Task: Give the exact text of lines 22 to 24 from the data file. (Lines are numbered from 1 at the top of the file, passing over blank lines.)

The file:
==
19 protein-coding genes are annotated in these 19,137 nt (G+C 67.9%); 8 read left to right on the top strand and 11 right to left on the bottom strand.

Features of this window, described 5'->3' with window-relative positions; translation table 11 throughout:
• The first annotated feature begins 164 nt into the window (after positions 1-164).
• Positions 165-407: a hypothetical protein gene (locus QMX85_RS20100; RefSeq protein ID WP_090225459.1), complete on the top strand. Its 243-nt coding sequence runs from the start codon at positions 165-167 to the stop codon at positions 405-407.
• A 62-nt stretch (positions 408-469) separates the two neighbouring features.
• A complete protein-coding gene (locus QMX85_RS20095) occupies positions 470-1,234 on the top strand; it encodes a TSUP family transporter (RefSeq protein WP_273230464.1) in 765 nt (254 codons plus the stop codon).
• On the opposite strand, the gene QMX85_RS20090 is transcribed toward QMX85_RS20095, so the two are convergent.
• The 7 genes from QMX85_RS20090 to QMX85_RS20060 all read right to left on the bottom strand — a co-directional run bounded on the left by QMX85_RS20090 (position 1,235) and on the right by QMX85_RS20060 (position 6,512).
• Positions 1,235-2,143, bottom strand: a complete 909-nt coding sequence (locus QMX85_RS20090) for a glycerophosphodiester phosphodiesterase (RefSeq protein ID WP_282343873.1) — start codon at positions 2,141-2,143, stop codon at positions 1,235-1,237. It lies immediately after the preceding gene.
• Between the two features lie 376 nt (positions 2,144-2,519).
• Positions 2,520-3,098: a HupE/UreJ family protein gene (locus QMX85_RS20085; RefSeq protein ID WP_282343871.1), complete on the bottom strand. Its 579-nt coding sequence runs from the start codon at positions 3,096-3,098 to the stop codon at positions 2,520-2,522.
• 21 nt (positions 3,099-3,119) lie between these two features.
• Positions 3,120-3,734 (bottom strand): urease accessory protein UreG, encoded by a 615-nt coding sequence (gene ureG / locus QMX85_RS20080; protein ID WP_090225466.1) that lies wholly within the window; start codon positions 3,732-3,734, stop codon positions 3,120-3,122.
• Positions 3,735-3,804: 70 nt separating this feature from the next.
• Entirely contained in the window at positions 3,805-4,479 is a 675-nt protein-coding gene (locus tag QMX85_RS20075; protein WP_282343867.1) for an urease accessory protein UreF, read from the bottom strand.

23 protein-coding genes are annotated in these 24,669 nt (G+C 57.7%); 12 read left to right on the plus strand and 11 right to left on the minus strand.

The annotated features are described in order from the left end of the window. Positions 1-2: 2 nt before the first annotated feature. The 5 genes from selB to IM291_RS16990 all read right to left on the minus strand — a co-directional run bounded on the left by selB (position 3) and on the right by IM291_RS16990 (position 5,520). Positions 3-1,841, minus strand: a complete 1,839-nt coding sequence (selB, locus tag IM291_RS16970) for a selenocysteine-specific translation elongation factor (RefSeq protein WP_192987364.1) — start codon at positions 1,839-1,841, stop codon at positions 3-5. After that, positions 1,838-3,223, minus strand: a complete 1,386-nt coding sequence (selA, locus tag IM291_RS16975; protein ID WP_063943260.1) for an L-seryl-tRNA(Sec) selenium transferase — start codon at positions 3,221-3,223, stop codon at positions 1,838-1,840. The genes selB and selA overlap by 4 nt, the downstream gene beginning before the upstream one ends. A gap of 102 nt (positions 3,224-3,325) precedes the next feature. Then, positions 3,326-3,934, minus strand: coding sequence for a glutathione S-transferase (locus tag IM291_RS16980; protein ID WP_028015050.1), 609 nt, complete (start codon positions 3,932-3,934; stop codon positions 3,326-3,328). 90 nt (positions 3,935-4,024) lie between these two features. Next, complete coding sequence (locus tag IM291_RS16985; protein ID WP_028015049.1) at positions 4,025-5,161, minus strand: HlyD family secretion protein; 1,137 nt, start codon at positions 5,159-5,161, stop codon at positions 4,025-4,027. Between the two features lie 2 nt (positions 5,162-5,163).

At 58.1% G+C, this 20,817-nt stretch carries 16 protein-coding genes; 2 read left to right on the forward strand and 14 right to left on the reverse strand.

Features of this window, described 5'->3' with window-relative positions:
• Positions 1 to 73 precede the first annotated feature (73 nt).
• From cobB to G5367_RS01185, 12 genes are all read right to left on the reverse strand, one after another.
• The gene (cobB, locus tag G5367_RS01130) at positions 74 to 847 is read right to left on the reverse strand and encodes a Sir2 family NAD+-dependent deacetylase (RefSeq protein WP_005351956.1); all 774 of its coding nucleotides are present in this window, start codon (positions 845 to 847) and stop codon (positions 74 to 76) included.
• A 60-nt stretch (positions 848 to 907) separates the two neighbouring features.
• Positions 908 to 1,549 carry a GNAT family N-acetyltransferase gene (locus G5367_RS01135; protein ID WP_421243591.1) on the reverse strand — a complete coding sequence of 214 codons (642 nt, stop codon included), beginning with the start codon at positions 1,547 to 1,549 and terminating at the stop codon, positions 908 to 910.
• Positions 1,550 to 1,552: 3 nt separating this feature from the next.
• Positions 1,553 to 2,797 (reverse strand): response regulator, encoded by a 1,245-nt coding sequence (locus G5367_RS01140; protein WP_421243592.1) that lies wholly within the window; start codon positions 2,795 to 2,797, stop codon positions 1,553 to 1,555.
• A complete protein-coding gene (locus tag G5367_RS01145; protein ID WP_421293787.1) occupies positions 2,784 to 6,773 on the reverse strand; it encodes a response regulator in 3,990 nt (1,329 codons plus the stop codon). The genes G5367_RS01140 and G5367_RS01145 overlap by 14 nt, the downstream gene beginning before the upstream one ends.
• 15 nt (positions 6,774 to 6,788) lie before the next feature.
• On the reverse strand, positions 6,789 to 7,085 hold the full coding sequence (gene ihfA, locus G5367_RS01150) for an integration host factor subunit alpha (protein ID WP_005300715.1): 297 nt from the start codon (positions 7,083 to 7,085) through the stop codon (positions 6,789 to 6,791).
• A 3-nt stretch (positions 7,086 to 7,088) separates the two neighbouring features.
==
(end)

• The gene (cobB, locus tag G5367_RS01130) at positions 74 to 847 is read right to left on the reverse strand and encodes a Sir2 family NAD+-dependent deacetylase (RefSeq protein WP_005351956.1); all 774 of its coding nucleotides are present in this window, start codon (positions 845 to 847) and stop codon (positions 74 to 76) included.
• A 60-nt stretch (positions 848 to 907) separates the two neighbouring features.
• Positions 908 to 1,549 carry a GNAT family N-acetyltransferase gene (locus G5367_RS01135; protein ID WP_421243591.1) on the reverse strand — a complete coding sequence of 214 codons (642 nt, stop codon included), beginning with the start codon at positions 1,547 to 1,549 and terminating at the stop codon, positions 908 to 910.